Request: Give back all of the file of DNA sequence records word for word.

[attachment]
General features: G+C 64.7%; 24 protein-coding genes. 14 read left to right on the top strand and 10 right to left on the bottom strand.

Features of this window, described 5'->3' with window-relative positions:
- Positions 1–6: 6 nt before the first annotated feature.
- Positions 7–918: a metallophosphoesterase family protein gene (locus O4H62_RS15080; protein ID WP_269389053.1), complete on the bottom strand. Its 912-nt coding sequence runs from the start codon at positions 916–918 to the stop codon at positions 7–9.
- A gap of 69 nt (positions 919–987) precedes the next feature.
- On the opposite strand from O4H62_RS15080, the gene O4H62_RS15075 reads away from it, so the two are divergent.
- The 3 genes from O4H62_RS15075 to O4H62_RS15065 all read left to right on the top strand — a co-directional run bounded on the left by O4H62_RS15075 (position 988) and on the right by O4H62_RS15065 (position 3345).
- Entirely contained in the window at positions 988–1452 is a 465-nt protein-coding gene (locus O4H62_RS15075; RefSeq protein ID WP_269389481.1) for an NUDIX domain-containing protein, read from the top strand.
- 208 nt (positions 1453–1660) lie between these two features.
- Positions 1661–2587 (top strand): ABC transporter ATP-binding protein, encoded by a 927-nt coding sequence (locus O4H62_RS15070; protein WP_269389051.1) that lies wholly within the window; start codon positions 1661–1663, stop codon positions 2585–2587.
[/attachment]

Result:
General features: G+C 64.7%; 24 protein-coding genes. 14 read left to right on the top strand and 10 right to left on the bottom strand.

Features of this window, described 5'->3' with window-relative positions:
- Positions 1–6: 6 nt before the first annotated feature.
- Positions 7–918: a metallophosphoesterase family protein gene (locus O4H62_RS15080; protein ID WP_269389053.1), complete on the bottom strand. Its 912-nt coding sequence runs from the start codon at positions 916–918 to the stop codon at positions 7–9.
- A gap of 69 nt (positions 919–987) precedes the next feature.
- On the opposite strand from O4H62_RS15080, the gene O4H62_RS15075 reads away from it, so the two are divergent.
- The 3 genes from O4H62_RS15075 to O4H62_RS15065 all read left to right on the top strand — a co-directional run bounded on the left by O4H62_RS15075 (position 988) and on the right by O4H62_RS15065 (position 3345).
- Entirely contained in the window at positions 988–1452 is a 465-nt protein-coding gene (locus O4H62_RS15075; RefSeq protein ID WP_269389481.1) for an NUDIX domain-containing protein, read from the top strand.
- 208 nt (positions 1453–1660) lie between these two features.
- Positions 1661–2587 (top strand): ABC transporter ATP-binding protein, encoded by a 927-nt coding sequence (locus O4H62_RS15070; protein WP_269389051.1) that lies wholly within the window; start codon positions 1661–1663, stop codon positions 2585–2587.